Volume calculator - how to use
Let's look at the example of how to use this volume calculator:
Select the 3D shape type. If you can't find the shape you want to calculate the volume of, choose other special dedicated calculators (you'll find the links above). In this example, let's assume you want to calculate the volume of a cylinder.
Choose the right section of the volume calculator. In our case, it's the part titled Cylinder volume.
Type given data into proper boxes. Our cylinder has a radius of 1 ft and a height of 3 ft. You can change the units by a simple click on the unit name.
Here you go! The volume of a chosen shape is displayed. In our case, it's 9.42478 cu ft.
If you want to check how much that is in US barrels unit, just click on the unit name and choose barrels from the drop-down list. Our cylinder has a capacity of ~2.24 oil barrels.
Measuring the volume of solids, liquids and gases
How to find the volume of objects with different states of matter?
So, if you want to measure an irregular object's volume, just follow Archimedes footsteps (though you can omit the naked race part):
Take a container bigger than the object you want to measure the volume of. It may be a bucket, a measuring cup, a beaker, or a graduated cylinder. It should have a scale.
Pour water into the container and read the volume measurement.
Put the object inside. It should be totally submerged to measure the objects whole volume. Read off the volume. This method won't work if your object dissolves in water.
The difference between the measurements is the volume of our object.
These measurements are essential in calculating the buoyancy force which are based on Archimedes' principle.
Usually, it's quite easy to measure the volume of a liquid - all you need to have is a graduated measuring vessel of some kind. Choose the one that fits your needs: the amount of liquid and degree of accuracy are the parameters to consider. The containers used in baking a cake (check out awesome calculator for a pancake recipe) will be different to those used in chemistry (e.g. in molar concentration calculations) will be different to ones used for medical purposes (like dose of a medication).
<img alt="measuring cup. How to find the volume of liquid"src ="https://upload.wikimedia.org/wikipedia/commons/thumb/2/27/Simple_Measuring_Cup.jpg/207px-Simple_Measuring_Cup.jpg" width="34.65%" align="right">
We have to use more elaborate methods to measure the volume of a gas. You need to remember that the volume of gas is influenced by temperature and pressure, and that gases expand to fill any container in which they're placed. You can try to measure it:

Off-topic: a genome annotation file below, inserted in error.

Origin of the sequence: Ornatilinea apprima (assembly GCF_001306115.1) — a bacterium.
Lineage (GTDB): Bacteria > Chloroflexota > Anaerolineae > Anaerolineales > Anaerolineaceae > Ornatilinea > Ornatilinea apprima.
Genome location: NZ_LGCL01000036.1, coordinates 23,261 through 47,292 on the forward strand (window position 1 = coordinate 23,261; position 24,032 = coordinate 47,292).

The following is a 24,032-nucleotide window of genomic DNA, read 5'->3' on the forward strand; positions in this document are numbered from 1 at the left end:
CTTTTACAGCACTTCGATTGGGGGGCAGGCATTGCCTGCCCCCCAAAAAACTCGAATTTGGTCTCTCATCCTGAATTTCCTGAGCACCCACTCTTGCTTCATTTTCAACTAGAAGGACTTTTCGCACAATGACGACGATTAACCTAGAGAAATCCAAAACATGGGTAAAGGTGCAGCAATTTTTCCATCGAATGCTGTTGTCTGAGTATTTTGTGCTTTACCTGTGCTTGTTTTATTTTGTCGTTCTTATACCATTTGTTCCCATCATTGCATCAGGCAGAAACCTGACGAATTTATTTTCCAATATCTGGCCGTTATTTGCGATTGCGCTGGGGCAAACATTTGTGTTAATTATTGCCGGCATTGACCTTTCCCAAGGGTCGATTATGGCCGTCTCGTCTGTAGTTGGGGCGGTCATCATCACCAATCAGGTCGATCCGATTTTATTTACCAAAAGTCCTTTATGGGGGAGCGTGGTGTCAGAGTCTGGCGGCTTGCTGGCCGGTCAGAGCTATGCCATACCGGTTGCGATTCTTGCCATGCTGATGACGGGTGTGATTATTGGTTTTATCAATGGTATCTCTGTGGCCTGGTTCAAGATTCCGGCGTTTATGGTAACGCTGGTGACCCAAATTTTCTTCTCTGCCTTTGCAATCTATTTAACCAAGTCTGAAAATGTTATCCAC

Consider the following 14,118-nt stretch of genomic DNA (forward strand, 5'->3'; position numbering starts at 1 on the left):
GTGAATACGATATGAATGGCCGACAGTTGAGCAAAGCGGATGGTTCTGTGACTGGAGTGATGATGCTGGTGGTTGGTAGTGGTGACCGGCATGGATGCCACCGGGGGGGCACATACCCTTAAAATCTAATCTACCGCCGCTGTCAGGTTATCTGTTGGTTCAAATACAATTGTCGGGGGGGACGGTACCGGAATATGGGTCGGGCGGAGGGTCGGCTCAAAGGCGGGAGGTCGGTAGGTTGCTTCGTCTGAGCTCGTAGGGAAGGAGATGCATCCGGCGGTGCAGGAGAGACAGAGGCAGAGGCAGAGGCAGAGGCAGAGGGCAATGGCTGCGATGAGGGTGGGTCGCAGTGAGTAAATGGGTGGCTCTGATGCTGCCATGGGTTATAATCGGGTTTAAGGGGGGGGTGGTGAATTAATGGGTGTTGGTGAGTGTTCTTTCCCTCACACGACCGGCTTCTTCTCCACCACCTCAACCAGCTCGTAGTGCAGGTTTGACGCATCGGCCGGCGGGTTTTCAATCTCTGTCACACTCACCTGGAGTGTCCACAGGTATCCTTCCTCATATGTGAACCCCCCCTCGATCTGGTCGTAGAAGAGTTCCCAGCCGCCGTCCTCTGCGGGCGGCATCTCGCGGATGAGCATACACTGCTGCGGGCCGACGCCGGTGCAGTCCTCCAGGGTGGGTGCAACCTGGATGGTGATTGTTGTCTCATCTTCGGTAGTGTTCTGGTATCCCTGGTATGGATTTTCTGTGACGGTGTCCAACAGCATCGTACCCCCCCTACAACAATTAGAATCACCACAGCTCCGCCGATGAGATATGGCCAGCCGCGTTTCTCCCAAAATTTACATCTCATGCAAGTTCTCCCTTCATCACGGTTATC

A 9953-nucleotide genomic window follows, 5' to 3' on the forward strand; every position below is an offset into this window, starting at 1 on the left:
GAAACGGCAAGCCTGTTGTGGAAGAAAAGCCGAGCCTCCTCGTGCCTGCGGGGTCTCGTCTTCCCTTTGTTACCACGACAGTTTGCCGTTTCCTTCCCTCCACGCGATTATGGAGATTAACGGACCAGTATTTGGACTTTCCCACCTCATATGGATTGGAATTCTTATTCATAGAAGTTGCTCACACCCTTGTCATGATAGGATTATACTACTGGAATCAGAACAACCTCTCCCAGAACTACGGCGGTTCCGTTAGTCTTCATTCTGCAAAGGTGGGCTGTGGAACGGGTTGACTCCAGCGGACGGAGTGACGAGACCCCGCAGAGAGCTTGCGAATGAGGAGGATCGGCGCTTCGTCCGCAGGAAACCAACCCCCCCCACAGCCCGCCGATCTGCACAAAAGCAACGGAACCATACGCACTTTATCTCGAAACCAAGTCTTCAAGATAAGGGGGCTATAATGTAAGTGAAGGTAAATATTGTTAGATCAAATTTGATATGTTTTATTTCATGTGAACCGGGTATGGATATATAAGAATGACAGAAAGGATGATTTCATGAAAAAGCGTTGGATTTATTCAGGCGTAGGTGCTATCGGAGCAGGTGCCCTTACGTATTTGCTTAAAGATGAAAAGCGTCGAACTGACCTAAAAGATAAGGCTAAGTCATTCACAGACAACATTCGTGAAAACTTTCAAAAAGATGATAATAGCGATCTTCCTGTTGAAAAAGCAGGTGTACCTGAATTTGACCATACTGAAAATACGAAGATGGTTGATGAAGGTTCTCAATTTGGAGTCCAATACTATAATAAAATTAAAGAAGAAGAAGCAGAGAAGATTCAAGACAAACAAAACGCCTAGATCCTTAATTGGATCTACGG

Inflate a balloon with the gas you want to measure (e.g., with helium, to lift you up in the air). Then you can use the Archimedes method - put the balloon into the bucket with water and check the volume difference. You'll find detailed instructions here.
Check out the measures connected to your lung capacity by using a device called spirometer.
In chemistry, a gas syringe is used to insert or withdraw a volume of a gas from a closed system. This laboratory glassware can also be used to measure the volume of gas evolved from a chemical reaction.
Find the volume of the gas, given its density and mass. Use simple
V = m / dvolume equation.
Calculate the volume of a compressed gas in a cylinder applying ideal gas equation.
How to find the volume of *a rectangle* vs volume of *a box*
You can't calculate a volume of a rectangle, a volume of a circle or a volume of a square, because they are 2-dimensional geometric figures. As such, a rectangle does not have a volume (but it does have an area). What you're probably looking for is the volume of a rectangular cuboid (or, in more common terms, you want to find the volume of a box), which is a 3-dimensional object.
To find the volume of a box, simply multiply length, width, and height - and you're good to go! For example, if a box is 5x7x2 cm, then the volume of a box is 70 cubic centimeters. For dimensions that are relatively small whole numbers, calculating volume by hand is easy. For larger or decimal valued numbers, the use of the volume calculator is very efficient.
There are many applications in real life where the volume calculator is useful. One such instance is in road or pavement construction where slabs of concrete must be built. Generally, concrete slabs are rectangular solids, so the concrete calculator - which is an application of the volume calculator - can be used.
Also, the volume formulas may be helpful if you are a keen gardener or just a happy owner of a house with a yard. Check out our awesome tools such as:
mulch calculator to find the amount of mulch needed for you garden project
gravel calculator which can help in planning a gravel driveway construction
Moreover, you can meet volume in your kitchen or bathroom: any liquid we drink (e.g. bottled water), as well as beauty products or a toothpaste have a volume written on the product packaging (either in milliliters/liters or fluid ounces/gallons).
Another related application, although slightly different, is the concept of surface area. Suppose the entire exterior of a building must be painted. To know how much paint must be purchased, the surface area of the building must be calculated. The convenient to use surface area calculator will calculate this for you.